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Common Myths about Duckweed

September 14, 2012

I’m copying text right out of articles I am finding on the Internet about duckweed “invasions.”  Here’s the real scoop:

1. Duckweed is a problem because large growths of it can use up the oxygen in the water, and block the sunlight.    Fact: Living duckweed takes CO2 from the air and some from the water column. It produces oxygen. It doesn’t use it up. When it dies, it does use oxygen in the process of bacterial decomposition. Maybe that is what the writer is referring to. A solid covering of duckweed does block sunlight which inhibits algae growth. Algae produce oxygen and a sudden loss of algae means that fish will become stressed and potentially die off. Still, for the record, as a living plant, duckweed does not use up the oxygen in the water

2. Boaters can help reduce the growth of duckweed by using environmentally friendly cleaning products, such as Ecover, which do not contain the nutrients that the weed feeds on.  Fact: the grey water itself is an issue as well. What food scraps or human waste is in the grey water, above and beyond cleaning supplies? Duckweed can thrive on any additions of nutrients.

3. Of course, while duckweed may have its place in the laboratory or in the feeding trough, it doesn’t belong in your small pond. (an advertisement for a herbicide) Fact: Nature thinks it belongs there and Nature is rarely, if ever wrong. Would you rather have a  pond that is clear and loaded with chemicals or a pond covered with duckweed that remediates the water and ready to offer you great composting material, animal feed, etc.?

4. We’re closely monitoring the weed and it should disperse itself naturally. This isn’t a myth in and of itself, but it cracked me up as it speaks to humans thinking that they are in charge of a natural process.

5. Duckweed plants can aggressively invade ponds and bodies of water often disrupting marine ecosystems, according to Texas A&M University.  Fact: Duckweed dies in marine ecosystems due to the salt content. (marine equals oceans, estuaries, etc…)

6. Using duckweed for water cleansing is certainly a low tech and time-consuming process. In addition, duckweed cannot get rid of pesticides, heavy metals or toxic substances. Fact: Duckweed is a low tech process but that is a positive rather than a negative for developing countries.  It does take 9-28 days for a duckweed wastewater remediation process, but the resulting water quality is MUCH better than the current effluent being dumped in our creeks and rivers. Duckweed remediation of wastewater doesn’t use chemicals and has a quality end product of biomass with which to use as a raw ingredient in over 70 broad applications. Duckweed is affected by pesticides, but it does a superb job pulling heavy metals and toxins out of a water column with a process known as “water scrubbing.”

Myths abound, but it’s getting better out there in media land. Thanks for reading. Next time someone tells you a “fact” about duckweed that is wrong, feel free to speak up and explain the real facts.

19 Comments leave one →
  1. December 6, 2014 10:53 pm

    How long can duckweed survive without water I removed all visible duckweed from my shrimp tank but I don’t know how long till it’s safe to drop my guard on it

    Like

    • January 31, 2015 11:46 am

      If you put it out to dry in the sun in a 1 inch thick layer, turning once or twice, it’ll take roughly 2-3 days to dry out enough to where it won’t survive.

      Like

  2. November 7, 2014 11:49 am

    This is a great website and you have found many great uses for duckweed, but I wanted to clear up a few issues that you say are myths. I’m not doing this to be contrary, but rather to bring out the truth.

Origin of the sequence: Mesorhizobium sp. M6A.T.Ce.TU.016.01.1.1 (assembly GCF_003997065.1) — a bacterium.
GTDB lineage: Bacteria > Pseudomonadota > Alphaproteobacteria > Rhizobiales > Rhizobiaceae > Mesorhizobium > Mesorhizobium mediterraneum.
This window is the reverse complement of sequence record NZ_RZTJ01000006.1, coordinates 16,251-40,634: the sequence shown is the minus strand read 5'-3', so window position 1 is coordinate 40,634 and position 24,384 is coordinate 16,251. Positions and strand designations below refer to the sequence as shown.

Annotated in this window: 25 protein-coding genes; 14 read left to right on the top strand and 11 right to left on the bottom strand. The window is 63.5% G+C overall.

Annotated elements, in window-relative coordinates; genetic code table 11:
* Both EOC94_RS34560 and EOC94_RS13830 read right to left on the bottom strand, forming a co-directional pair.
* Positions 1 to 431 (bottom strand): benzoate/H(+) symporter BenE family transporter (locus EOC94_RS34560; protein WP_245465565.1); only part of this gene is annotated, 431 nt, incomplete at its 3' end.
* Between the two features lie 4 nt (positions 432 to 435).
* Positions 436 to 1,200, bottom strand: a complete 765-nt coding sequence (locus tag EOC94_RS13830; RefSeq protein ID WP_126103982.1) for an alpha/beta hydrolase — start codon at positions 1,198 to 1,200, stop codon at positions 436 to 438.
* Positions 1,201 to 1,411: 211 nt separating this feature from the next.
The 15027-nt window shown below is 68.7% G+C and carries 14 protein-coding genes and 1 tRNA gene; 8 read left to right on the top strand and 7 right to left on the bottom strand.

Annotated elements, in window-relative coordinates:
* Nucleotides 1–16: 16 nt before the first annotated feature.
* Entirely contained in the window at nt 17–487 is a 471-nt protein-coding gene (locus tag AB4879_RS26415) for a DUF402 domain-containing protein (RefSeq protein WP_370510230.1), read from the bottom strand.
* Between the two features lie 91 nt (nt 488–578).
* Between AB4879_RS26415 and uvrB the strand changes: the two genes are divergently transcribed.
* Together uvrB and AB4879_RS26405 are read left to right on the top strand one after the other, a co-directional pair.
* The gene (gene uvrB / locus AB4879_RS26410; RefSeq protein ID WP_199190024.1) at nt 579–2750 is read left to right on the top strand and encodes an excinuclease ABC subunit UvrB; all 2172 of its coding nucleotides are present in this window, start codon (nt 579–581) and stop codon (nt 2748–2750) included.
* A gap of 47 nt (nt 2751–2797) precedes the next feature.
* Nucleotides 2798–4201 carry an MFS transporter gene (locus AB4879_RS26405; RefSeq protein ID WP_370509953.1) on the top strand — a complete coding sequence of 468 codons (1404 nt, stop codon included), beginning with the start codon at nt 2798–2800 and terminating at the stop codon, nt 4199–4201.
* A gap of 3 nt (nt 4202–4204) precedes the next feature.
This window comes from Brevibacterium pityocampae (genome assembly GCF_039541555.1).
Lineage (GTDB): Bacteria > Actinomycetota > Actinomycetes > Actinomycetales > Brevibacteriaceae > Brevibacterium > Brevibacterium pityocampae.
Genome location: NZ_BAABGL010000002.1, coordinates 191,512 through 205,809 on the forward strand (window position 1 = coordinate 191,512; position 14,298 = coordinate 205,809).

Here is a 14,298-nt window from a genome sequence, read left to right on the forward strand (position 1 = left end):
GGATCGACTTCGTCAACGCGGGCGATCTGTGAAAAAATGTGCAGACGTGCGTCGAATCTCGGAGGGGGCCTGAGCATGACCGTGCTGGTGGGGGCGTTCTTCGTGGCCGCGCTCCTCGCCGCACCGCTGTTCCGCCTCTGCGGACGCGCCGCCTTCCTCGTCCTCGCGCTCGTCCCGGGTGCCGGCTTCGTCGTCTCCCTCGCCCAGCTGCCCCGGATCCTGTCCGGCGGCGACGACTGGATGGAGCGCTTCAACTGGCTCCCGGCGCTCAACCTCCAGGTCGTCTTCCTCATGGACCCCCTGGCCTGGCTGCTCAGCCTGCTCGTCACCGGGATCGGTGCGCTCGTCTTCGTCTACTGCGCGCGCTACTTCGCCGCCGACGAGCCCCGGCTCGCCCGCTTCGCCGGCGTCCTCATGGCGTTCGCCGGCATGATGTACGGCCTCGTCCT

1. Duckweed is a problem because large growths of it can use up the oxygen in the water, and block the sunlight.

    This is absolutely true. You are correct that duckweed absorbs CO2 and releases oxygen during photosynthesis. Photosynthesis is what plants use to make sugars and other molecules that store energy, but to use that energy for growth, duckweed (and all other plants) must respire. By respire, I am referring to using oxygen to break down sugars and other molecules for respiration, to respiration in the context of using lungs etc. to breathe. Under normal conditions, in the daylight the net release of O2 from photosynthesis is greater than the release of CO2 from respiration, so the duckweed is not going to sue up the O2 in the pond. However, at night photosynthesis stops (because it requires light), but plant growth and tissue repair, which both require respiration to release energy, can continue. If there are enough plants that are actively growing the levels of O2 in the water can drop drastically, sometimes even to levels that are harmful to other life (This is well documented in aquarium literature if you want a more detailed explantation). I have worked as an aquatic ecologist for years and often we see the creates fluctuation in O2 levels in systems that are heavily vegetated. In addition, duckweed floats on the surface, so it can get it’s CO2 and O2 from the air, but hat the same time slows gases such as CO2 and O2 from dissolving into or out of the water. So, duckweed using up oxygen in the water is not a myth. Additionally, that combined with the mat blocking out sunlight can result in the death of submerged vegetation which can have cascading effects on the rest of pond life. If the sole person of your pond is goring duckweed for use as food, green mulch, etc., none of this will be a problem, but I just wanted your readers to be aware of the issue in case their pond is multi use (e.g. they have fish and duckweed).

    2. Boaters can help reduce the growth of duckweed by using environmentally friendly cleaning products, such as Ecover, which do not contain the nutrients that the weed feeds on.

    You made a good point about grey water here, but I still think it is good to encourage the use of ecologically friendly cleaners as well. Both grey water and cleaners can introduce nutrients that can throw an ecosystem out of balance, but in aquatic systems an increase in the limiting nutrient is what leads to algal and plant blooms. In freshwater systems, the limiting nutrient is usually phosphorous (sometimes nitrogen) and many soaps and cleaners have phosphorous. So, it is best to use eco-friendly cleaners which have reduced phosphorous. I do agree though, that grey water is still a problem.

    3. Of course, while duckweed may have its place in the laboratory or in the feeding trough, it doesn’t belong in your small pond.